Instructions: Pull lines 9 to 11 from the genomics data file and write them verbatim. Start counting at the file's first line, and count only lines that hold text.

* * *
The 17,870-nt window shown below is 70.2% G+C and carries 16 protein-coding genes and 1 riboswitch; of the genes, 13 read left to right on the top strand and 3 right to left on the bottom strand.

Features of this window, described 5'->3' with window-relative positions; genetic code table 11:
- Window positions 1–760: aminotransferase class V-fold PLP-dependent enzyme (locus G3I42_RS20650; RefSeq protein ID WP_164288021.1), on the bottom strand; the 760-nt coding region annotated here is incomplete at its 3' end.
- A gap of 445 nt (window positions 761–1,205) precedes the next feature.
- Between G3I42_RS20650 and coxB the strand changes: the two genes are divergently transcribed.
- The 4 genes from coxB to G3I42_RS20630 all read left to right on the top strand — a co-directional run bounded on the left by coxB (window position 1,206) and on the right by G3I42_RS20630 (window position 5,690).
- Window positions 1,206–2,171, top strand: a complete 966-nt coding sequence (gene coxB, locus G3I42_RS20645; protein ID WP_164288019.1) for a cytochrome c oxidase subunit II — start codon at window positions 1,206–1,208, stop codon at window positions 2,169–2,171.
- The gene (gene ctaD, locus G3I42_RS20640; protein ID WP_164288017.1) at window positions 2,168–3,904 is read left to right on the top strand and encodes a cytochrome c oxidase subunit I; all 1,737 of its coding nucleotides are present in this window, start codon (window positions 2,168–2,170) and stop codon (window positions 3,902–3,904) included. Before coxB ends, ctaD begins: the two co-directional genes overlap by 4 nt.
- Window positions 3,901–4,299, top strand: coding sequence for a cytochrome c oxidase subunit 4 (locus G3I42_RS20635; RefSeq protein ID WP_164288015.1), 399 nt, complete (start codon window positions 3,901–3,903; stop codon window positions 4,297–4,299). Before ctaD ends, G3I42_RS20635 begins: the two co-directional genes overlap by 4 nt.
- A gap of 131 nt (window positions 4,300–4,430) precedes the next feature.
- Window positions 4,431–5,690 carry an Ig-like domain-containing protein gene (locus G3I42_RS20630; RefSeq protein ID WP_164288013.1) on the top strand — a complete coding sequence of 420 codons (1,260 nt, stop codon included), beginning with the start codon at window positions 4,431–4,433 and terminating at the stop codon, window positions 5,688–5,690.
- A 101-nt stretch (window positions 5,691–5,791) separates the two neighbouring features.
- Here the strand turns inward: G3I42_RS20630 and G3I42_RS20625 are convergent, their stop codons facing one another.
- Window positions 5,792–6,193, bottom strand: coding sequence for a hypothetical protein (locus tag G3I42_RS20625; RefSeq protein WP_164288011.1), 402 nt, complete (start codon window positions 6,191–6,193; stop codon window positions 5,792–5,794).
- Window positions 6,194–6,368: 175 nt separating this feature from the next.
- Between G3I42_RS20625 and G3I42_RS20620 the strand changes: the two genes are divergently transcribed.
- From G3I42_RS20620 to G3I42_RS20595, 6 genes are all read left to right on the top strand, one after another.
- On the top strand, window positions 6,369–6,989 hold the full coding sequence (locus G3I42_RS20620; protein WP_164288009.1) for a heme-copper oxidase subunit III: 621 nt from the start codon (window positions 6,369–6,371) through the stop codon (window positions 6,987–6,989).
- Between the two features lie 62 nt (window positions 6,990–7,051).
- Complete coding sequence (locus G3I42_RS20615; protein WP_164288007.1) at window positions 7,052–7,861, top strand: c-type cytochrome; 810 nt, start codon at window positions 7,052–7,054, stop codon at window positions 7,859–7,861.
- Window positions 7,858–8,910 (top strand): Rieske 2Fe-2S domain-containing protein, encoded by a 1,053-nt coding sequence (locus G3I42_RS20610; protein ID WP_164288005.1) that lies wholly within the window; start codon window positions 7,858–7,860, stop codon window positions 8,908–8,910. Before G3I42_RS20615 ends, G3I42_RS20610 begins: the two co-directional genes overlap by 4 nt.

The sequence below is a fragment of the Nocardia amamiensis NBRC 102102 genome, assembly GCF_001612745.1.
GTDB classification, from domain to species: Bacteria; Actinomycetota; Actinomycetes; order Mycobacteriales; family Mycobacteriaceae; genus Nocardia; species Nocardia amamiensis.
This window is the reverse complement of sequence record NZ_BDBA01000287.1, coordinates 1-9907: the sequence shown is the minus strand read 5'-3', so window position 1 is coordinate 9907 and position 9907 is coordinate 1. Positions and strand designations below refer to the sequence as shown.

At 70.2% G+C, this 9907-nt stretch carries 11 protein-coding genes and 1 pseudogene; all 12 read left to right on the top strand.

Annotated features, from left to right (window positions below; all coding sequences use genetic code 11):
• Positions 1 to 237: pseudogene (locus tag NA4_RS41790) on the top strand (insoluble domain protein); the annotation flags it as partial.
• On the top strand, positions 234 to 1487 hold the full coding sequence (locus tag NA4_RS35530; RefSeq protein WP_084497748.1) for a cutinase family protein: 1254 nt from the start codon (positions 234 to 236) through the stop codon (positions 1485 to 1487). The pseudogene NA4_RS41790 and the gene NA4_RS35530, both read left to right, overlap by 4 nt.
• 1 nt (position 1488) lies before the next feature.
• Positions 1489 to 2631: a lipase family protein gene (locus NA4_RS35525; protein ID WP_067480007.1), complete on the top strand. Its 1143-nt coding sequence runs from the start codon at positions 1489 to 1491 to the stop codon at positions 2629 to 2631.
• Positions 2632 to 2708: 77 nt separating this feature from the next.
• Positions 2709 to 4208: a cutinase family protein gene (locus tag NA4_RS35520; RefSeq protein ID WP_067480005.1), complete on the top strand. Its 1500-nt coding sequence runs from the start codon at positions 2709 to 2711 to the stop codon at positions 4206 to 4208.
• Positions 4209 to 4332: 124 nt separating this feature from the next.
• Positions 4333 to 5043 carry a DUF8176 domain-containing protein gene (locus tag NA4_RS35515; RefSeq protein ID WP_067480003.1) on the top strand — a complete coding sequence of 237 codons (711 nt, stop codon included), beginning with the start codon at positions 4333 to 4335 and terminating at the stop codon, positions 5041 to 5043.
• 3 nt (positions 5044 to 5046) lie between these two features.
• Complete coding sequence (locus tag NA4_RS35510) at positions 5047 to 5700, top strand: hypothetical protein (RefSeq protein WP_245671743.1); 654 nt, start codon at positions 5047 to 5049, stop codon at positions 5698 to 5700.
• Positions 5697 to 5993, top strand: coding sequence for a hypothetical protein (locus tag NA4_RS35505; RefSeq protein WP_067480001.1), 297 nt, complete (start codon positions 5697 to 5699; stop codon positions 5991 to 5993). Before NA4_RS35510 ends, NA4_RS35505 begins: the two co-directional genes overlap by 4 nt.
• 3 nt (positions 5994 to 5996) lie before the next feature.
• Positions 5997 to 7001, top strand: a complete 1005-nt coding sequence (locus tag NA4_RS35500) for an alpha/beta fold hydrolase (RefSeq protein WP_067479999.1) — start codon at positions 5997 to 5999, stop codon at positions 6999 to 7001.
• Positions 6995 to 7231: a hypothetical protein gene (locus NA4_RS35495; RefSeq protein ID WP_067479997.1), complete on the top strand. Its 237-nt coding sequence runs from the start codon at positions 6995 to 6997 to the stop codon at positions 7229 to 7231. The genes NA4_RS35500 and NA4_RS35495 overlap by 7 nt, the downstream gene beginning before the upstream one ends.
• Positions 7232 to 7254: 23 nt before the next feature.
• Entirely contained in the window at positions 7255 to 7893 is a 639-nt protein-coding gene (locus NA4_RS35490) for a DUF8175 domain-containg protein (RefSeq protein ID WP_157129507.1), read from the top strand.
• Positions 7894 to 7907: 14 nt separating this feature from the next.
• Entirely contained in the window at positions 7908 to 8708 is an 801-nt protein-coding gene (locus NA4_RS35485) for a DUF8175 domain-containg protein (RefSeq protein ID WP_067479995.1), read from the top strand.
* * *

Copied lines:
- Window positions 3,901–4,299, top strand: coding sequence for a cytochrome c oxidase subunit 4 (locus G3I42_RS20635; RefSeq protein ID WP_164288015.1), 399 nt, complete (start codon window positions 3,901–3,903; stop codon window positions 4,297–4,299). Before ctaD ends, G3I42_RS20635 begins: the two co-directional genes overlap by 4 nt.
- A gap of 131 nt (window positions 4,300–4,430) precedes the next feature.
- Window positions 4,431–5,690 carry an Ig-like domain-containing protein gene (locus G3I42_RS20630; RefSeq protein ID WP_164288013.1) on the top strand — a complete coding sequence of 420 codons (1,260 nt, stop codon included), beginning with the start codon at window positions 4,431–4,433 and terminating at the stop codon, window positions 5,688–5,690.